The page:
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Big 12 Football Recruiting: The National Signing Day Epilogue

We continue our conference-by-conference look at the football recruiting classes across the nation by delving into the Big 12 recruiting classes. You can check out other evaluations from the Big Ten, Big East, Pac-12 and SEC.

Best Class: Oklahoma Sooners

The Big 12 as a whole lagged seriously behind the Pac-12 and the SEC recruiting-wise and the argument could be made that the conference did worse than the recently-much-maligned Big Ten.

Heading this mediocre-recruiting-wise conference is Oklahoma, which earned itself a top-15 national recruiting class ranking on both Scout and Rivals, and it is far and away the best recruiting class in the Big 12. The average star rating says otherwise — perhaps a number that’s a tad too over-valued given depth is an actual thing that exists, too — but Oklahoma nabbed quite a few upper-tier recruits in its 24-man class, with seven four-star recruits and a five-star recruit hopping aboard the Sooners’ program.

This class shines particularly on defense and, more pointedly, on the defensive line and the defensive back position groups, with Oklahoma ranking in the top-15 in both.

Worst Class: Kansas State Wildcats

For the sake of objectivity, we’ll lambaste Kansas State’s recruiting class for being the consensus worst class in the conference and one of the weaker classes in the entire nation.

And for the sake of tradition, we’ll allow ourselves to be stoned when this class forms the foundation for a championship-contending team in about three or four years.

That’s what Bill Snyder does. If there’s any coach that lays claim to the best coach that does more with less, it’s Snyder, whose classes have ranked in the bottom three in the Big 12 every year since 2009.

And this year, they finished at the bottom.

The 18-man class brought in just two four-star signees and nine three-star recruits. Only Texas had less three-star recruits, but that’s because the Longhorns’ class consists of only 15 signees, nine of which were four-star recruits.

Of course, this may not matter in four years, but let’s just pretend to look down on Snyder and roll our eyes at his inability to recruit.

Most Disappointing Class: Texas Longhorns

This labeling of “most disappointing class” causes confusion, and so when fans look at the Longhorns’ class and find out that they lay claim to the second-best within the conference, while also noting that they’re top-25 nationally, they’ll slough off this distinction because they misunderstood the term “disappointing.”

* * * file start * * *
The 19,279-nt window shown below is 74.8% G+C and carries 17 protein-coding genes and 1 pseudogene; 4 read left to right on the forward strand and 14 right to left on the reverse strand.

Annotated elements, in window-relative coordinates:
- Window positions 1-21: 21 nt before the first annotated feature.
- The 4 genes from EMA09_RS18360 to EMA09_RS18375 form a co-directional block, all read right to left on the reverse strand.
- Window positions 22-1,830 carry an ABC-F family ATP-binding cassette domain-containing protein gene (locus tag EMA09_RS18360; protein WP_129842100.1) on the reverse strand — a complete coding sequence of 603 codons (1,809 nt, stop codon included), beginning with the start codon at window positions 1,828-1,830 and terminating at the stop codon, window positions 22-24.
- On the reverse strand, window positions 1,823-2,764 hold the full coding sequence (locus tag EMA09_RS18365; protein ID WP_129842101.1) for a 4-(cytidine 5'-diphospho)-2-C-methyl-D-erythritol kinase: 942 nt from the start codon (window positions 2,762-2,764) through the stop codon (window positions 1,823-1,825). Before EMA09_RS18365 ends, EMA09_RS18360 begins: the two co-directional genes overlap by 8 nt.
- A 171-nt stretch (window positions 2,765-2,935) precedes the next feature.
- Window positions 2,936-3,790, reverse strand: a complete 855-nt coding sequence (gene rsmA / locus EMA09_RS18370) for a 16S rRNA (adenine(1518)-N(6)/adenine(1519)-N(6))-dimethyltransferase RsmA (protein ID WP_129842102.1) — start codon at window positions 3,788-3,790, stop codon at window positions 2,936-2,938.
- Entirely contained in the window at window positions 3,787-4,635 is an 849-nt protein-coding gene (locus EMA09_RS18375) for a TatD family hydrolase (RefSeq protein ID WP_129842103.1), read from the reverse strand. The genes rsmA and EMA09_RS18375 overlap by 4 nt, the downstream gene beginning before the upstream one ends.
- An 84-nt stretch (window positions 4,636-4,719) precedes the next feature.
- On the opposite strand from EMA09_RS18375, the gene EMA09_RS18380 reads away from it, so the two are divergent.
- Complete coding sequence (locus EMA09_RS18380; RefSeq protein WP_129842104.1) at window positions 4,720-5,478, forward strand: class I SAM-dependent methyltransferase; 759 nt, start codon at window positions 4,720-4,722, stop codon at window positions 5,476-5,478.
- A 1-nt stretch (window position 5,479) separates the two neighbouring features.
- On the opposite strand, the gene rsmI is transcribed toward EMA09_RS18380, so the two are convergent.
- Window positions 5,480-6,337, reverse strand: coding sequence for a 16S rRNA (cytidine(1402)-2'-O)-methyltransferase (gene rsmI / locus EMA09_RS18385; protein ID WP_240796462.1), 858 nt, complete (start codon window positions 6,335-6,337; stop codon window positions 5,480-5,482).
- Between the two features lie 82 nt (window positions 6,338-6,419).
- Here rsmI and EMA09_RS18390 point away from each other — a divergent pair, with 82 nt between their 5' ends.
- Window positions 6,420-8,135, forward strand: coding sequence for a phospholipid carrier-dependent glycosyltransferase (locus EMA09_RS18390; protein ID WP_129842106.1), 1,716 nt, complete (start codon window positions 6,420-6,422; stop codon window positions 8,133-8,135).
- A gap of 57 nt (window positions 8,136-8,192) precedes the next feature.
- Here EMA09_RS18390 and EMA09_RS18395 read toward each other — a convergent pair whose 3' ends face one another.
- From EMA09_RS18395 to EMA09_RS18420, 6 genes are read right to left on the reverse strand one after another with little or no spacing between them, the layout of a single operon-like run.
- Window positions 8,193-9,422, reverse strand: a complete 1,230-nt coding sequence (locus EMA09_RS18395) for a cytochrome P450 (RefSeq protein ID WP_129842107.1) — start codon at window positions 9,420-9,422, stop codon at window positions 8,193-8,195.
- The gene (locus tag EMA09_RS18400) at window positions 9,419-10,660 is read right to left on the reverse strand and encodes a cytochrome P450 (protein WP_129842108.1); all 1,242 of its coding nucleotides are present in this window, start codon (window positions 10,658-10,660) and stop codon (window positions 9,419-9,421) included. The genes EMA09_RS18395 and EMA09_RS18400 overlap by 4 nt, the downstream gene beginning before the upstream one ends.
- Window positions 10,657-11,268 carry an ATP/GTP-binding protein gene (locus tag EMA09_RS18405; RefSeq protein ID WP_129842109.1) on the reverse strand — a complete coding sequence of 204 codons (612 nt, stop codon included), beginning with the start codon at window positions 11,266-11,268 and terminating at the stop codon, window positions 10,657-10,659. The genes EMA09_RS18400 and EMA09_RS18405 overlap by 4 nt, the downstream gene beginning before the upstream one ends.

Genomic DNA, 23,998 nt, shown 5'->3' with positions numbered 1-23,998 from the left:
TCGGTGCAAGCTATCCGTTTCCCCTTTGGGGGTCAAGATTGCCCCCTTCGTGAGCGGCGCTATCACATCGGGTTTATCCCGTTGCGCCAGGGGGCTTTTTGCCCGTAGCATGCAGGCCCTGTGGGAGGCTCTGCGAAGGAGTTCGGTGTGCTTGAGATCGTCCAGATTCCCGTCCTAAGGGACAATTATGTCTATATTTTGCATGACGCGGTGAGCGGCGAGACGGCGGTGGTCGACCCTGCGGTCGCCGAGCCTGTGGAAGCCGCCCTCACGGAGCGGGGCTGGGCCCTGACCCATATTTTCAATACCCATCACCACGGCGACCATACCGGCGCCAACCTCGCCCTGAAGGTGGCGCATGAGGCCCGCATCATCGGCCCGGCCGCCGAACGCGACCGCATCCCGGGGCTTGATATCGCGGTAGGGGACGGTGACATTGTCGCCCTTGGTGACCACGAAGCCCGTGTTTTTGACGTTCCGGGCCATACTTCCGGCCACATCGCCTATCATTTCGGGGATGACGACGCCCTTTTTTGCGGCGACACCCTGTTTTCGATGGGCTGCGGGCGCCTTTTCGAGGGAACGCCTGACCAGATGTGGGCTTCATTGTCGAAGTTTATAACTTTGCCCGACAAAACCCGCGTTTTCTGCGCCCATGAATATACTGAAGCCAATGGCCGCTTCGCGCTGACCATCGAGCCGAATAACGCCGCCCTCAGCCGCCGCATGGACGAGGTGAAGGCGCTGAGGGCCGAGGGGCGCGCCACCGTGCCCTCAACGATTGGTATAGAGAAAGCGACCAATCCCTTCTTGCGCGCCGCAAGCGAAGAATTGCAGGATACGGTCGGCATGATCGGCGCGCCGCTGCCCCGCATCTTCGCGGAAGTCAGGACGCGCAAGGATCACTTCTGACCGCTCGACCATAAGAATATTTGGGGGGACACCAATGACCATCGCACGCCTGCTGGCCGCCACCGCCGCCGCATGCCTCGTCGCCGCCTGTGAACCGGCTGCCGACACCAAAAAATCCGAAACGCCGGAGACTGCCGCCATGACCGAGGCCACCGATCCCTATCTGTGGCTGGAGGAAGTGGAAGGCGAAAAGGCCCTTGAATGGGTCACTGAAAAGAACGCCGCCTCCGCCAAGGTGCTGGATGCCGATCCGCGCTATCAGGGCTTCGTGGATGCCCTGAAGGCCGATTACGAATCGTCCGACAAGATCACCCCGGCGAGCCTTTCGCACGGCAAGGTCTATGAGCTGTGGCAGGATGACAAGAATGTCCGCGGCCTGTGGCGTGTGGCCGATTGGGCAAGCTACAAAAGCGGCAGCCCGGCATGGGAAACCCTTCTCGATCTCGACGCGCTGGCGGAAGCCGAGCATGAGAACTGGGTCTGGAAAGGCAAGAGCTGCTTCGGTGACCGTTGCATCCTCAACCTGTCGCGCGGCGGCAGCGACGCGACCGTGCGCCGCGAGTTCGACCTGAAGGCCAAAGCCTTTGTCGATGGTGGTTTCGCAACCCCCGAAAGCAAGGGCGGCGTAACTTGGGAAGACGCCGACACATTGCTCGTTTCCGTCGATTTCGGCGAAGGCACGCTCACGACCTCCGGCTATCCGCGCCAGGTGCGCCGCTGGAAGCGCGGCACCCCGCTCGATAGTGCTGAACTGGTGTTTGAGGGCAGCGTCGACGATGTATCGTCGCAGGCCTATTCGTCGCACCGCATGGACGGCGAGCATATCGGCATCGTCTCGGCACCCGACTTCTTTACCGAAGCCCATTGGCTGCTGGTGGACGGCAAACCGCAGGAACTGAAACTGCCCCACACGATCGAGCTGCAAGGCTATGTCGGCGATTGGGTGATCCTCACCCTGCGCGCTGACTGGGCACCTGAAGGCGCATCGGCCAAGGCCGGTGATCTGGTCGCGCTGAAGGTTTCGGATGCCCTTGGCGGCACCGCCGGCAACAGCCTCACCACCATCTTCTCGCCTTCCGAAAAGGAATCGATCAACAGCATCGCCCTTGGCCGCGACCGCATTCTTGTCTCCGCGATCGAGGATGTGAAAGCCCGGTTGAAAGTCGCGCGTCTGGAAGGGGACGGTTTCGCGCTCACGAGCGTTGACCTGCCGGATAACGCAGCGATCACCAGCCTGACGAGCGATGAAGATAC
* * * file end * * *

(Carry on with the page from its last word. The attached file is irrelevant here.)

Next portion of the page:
No, the Longhorns’ class didn’t live up to expectations and this gripe has nothing to do about quantity. Head honcho Mack Brown made it clear that the class was going to recruit a small class due to the many returning players.

Texas didn’t earn a ton of highly-touted recruits, as they are so accustomed to doing, and according to Rivals, did not sign a five-star recruit for the first time since 2008. Indeed, if this class had lived up to expectations, it would’ve had landed one of the big fish, or it would’ve had more four-star recruits. We’re nit-picking here, and perhaps we’re holding Texas to higher standards, but given that Mack Brown’s job is on the line, picking up a big-time recruiting class would’ve built some momentum towards next season.

Most Surprising Class: Baylor Bears

While not the best recruiting class in the conference, the Bears did much more than just hold their own and improved their relative conference recruiting ranking to its best position in years. Aside from the fact that Baylor signed three four-star recruits — a nice pick-up by Baylor standards — they also signed 15 three-star recruits in the 22-man class. Even further, though, Baylor recruited with need in mind. With the Bears “earning” the lowly distinction of one of the five-worst defenses in the entire country in 2012, adding 14 defensive recruits in a class of 22 is a pretty big deal.

And now Baylor has all the momentum in the Big 12, finishing strong in 2012 and poised to take out the big dogs in the conference.

Top Prospect: Kent Perkins

Part of the reason this conference’s recruiting lagged so much was its lack of highly sought-after signees. According to Rivals, the conference didn’t pick up one five-star recruit. Between college football powerhouses Oklahoma and Texas, and among respected programs like TCU and Oklahoma State, there was not a single dominant player that went to the Big 12, according to Rivals.

Scout, however, says there are three, and one of them is offensive tackle Kent Perkins, who signed with Texas. Texas’ offensive line could always use improvement and adding Perkins is a big-deal, but it’s uncertain just how great he is. He’s this conference’s top prospect in 2013, though, and he’ll be a player to look out for.

Names To Watch

1. Oklahoma. Keith Ford, Cody Thomas, Hatari Byrd

2. Texas. Kent Perkins, Tyrone Swoopes, Antwuan Davis

3. West Virginia. Shelton Bigson, Mario Alford, Darrien Howard

4. Baylor. Robbie Rhodes, Andrew Billings, Chris Johnson

5. Oklahoma State. Marcell Ateman, Ra’Shaad Samples, Tre Flowers

6. TCU. Kyle Hicks, Cydney Calvin, Sammy Douglas

7. Kansas. Marquel Combs, Chris Martin, Kellen Ash

8. Texas Tech. Devin Lauderdale, Davis Webb, Dorian Crawford

9. Iowa State. Jake Campos, Joel Lanning, Shawn Curtis

10. Kansas State. Tanner Wood, LeAndrew Gordon, Nick Ramirez

Tags: Baylor Bears Big 12 Football Kansas State Wildcats Oklahoma Sooners Texas Longhorns

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